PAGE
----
Environmental, Social, and Governance (ESG) and competitiveness, transparency and sustainability are two sides of the same coin. Whether regarded as new trend or as necessity, organizations that wish to thrive in the global maritime community should consider embedding ESG effectively into their strategy for growth and competitiveness.
ESG at a glance
- All different stakeholders should collaborate equally and fully in ESG initiatives; the first step for everyone is to identify what ESG is and how it can apply to their organization.
- There are many tools to assist companies/ organizations in their path towards ESG and training can help to overcome any challenges.
- Shipping should focus on lessons learned from other industries to get inspired but try to find solutions that fit to its activities.
- Every company must engage in ESG; otherwise will left behind. Nonetheless, there must be a level playing field. In that respect, financial support from related parties is vital.
- Every company that takes action into ESG, should take ownership of what its actions. As such, industry should set the expectations so that everyone is engaged in the process and contributes significantly.
- Decarbonization, digitalization, innovation are among the emerging challenges for a more sustainable industry for which a new mindset is essential.
- Regulation, green financing and investment in human capital with training of the new skills are among the key priorities.
Carleen Lyden Walker, Co-Founder/Executive Director, IMO Goodwill Maritime Ambassador North American Marine Environment Protection Association (NAMEPA), provided an overview of the opportunities and tools for industry to meet sustainability goals and expectations. She also offered examples of initiatives that are currently being deployed to move industry towards a sustainable future, highlighting the power of collaboration and partnerships to meet, if not exceed, the demand and expectations for change.
Dr. Kostas G. Gkonis, Secretary General, Intercargo, highlighted that companies across all industries will have to change more in the next 15 years than in the past 100 years and shipping will not be an exception. The. ESG encompasses adaptation to strategy and execution and top of all governance and leadership. He also highlighted that it is time for collaboration. Companies that continue to operate in their usual mode and their own will be left behind; this is a promising era of all times and especially shipping will retain its prominent role in serving humanity’s essential needs, he concluded.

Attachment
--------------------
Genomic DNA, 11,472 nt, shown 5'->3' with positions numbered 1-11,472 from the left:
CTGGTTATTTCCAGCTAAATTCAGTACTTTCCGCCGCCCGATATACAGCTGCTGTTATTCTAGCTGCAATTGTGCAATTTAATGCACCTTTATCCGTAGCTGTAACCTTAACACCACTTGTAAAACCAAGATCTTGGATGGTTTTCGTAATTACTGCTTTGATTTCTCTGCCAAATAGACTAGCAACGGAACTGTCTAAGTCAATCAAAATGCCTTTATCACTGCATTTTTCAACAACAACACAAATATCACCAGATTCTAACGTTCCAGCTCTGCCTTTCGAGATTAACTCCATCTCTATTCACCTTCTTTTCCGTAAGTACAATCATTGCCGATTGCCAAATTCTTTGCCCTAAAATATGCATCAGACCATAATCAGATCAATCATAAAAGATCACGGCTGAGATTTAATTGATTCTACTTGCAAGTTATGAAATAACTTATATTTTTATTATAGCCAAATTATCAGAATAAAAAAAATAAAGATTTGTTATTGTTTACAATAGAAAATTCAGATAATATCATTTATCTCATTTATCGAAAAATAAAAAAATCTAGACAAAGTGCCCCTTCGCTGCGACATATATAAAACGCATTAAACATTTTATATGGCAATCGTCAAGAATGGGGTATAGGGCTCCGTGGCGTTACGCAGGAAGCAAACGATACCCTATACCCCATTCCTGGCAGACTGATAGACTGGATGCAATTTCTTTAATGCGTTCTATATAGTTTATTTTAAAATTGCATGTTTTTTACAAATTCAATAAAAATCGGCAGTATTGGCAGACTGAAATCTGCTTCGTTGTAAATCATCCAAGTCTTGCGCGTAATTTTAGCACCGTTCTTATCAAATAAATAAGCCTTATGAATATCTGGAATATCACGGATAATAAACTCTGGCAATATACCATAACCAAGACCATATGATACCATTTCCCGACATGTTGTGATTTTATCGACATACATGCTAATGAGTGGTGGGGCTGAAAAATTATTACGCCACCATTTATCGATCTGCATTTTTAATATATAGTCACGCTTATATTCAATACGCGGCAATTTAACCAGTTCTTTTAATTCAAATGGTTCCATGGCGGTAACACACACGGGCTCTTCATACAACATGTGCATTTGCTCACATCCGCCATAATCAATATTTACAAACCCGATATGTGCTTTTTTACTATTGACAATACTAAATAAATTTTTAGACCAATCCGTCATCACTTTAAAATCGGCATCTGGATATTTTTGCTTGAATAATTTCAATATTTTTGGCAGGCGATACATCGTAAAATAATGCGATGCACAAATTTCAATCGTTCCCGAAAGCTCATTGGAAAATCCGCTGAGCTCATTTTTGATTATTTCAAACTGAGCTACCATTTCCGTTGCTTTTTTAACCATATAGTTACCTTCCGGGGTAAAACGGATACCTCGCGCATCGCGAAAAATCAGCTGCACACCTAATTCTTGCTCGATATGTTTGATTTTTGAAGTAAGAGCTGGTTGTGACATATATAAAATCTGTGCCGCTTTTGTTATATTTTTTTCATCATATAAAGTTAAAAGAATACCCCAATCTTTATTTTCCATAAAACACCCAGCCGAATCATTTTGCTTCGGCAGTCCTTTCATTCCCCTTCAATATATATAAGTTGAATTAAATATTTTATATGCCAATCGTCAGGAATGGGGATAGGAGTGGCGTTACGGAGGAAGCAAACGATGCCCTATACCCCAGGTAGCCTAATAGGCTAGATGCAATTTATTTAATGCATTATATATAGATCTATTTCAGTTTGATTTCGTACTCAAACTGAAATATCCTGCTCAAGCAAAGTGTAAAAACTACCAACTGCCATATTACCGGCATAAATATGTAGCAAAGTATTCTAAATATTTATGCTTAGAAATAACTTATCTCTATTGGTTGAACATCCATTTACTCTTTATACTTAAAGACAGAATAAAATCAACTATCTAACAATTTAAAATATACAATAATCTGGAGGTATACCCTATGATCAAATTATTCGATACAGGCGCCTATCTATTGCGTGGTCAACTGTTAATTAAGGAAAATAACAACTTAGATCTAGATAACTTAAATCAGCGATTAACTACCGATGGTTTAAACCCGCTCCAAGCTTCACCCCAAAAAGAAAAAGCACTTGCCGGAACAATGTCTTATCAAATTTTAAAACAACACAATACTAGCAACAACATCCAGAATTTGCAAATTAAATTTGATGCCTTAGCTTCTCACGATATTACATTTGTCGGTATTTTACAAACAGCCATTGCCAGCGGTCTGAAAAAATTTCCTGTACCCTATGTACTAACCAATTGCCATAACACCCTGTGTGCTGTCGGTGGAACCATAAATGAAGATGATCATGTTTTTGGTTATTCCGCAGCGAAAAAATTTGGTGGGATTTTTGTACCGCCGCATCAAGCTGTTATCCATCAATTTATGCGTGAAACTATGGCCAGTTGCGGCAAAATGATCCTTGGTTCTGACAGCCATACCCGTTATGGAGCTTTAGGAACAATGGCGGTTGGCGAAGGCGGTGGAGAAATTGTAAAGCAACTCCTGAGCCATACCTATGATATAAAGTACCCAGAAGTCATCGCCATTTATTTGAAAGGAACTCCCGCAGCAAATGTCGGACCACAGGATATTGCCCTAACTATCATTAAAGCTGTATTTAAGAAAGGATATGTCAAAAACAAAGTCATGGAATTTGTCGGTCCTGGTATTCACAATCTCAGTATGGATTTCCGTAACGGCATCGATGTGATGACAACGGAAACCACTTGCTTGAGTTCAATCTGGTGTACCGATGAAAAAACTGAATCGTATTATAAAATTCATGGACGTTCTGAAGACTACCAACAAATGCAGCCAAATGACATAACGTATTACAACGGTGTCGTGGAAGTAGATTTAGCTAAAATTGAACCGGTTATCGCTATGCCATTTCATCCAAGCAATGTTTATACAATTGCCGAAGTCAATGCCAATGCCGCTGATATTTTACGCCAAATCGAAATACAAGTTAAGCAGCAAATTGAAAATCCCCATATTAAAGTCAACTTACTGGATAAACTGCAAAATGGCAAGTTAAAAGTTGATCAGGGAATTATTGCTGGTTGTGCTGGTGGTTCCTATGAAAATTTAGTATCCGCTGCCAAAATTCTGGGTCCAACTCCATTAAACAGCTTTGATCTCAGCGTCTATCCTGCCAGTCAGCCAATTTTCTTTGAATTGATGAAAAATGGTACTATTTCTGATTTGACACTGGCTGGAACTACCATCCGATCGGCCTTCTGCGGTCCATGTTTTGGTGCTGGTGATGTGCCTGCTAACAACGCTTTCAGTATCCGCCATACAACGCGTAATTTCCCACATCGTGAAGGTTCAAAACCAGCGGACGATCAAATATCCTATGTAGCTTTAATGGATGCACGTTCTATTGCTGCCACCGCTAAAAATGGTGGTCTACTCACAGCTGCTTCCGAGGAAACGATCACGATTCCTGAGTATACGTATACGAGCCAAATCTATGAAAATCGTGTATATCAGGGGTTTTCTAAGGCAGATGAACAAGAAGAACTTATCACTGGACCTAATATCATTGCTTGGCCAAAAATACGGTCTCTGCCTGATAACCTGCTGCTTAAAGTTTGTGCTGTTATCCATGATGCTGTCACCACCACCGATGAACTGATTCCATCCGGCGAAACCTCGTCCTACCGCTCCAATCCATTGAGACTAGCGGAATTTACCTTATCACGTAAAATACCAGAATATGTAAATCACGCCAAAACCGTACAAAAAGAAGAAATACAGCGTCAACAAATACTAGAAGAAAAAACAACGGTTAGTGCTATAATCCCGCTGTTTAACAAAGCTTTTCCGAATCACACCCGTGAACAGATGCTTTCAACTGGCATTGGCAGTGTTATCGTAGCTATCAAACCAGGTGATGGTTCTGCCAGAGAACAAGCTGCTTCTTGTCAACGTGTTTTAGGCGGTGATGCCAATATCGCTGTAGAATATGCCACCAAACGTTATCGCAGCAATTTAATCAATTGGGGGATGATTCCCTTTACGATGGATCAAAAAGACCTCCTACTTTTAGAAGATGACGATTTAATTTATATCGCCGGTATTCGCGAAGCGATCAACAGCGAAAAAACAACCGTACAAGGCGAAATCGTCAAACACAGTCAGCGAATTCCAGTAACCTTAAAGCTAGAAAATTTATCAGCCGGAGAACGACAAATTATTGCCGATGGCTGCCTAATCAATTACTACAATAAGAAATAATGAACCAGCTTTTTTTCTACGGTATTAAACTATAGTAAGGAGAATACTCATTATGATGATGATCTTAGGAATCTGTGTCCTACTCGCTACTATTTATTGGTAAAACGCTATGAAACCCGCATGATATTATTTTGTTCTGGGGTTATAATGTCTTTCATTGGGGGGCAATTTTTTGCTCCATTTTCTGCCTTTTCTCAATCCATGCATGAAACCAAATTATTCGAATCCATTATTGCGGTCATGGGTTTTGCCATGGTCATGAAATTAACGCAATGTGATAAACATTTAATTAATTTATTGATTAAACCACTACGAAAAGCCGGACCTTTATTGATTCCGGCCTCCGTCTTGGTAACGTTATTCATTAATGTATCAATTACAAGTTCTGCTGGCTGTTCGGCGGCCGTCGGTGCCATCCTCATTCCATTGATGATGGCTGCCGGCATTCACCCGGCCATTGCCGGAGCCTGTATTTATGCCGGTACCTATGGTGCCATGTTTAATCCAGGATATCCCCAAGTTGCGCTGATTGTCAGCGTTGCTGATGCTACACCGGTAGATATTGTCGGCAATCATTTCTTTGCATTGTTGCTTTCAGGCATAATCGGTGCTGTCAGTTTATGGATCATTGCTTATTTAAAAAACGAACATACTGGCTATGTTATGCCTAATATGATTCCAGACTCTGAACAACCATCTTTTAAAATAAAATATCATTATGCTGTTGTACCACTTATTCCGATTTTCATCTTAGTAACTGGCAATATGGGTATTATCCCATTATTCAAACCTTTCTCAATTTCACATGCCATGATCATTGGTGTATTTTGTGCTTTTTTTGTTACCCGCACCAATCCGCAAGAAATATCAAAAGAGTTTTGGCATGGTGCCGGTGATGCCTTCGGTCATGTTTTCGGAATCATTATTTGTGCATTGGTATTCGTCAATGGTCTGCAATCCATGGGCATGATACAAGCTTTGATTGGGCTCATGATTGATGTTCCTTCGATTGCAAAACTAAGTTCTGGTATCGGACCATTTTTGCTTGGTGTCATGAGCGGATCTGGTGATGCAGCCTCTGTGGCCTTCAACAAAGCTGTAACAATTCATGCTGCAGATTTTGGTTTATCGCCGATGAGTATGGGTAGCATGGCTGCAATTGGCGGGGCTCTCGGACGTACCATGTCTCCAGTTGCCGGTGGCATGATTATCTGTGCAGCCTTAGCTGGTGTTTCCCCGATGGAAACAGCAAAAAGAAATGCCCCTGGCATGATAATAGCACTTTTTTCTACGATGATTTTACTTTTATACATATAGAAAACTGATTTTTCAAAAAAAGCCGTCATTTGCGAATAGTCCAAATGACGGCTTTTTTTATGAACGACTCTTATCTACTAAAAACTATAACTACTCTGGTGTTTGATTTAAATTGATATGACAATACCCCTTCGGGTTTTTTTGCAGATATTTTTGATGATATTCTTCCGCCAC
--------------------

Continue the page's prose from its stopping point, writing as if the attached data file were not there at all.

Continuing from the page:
Jan Fransen, Executive Director, Green Award Foundation, mentioned that time is changing very rapidly now and the challenges ahead are many. The UN SDGs can be used as a guidance for the shipping companies to get the right direction towards a more sustainable future. Considering that all businesses depend on finance and competitiveness, sustainability is not an easy task; thus working together is essential. He also highlighted important aspects to consider in order all stakeholders jointly to embrace a new approach towards ESG and sustainability.
Stavros Meidanis, Managing Director & Chief Sustainability Officer, Capital-Executive Ship Management Corp, stressed that a sustainability strategy is not solely defined as a strategy to mitigate risks. A sustainability strategy is aiming to drive transformations and adapt processes and practices to market environments, witnessing profound social and regulatory changes from an ESG perspective. ESG performance is now impacting the decisions of investors in the capital market and the ability of shipping companies to access financing.
Maria Kyratsoudi, Business Development Manager, ABS, mentioned that minimizing environmental risk and associated operating costs, engaging motivated people, gaining access to green financing as well as to new markets and segments and enhancing investment returns by allocating capital to more promising and more sustainable opportunities are some of the ways that a strong ESG proposition can create value.
Panel 8: LNG as a fuel
Many consider LNG as a bridge fuel and others see it a more lasting solution in the decarbonization mix. LNG may be the best way today to accommodate the zero carbon fuels of tomorrow. Shell LNG Outlook for 2020, presented that the global LNG demand increased by 12.5% to 359 mtons in 2019, an important increase that boosts LNG’s role in the switch towards a lower-carbon energy system.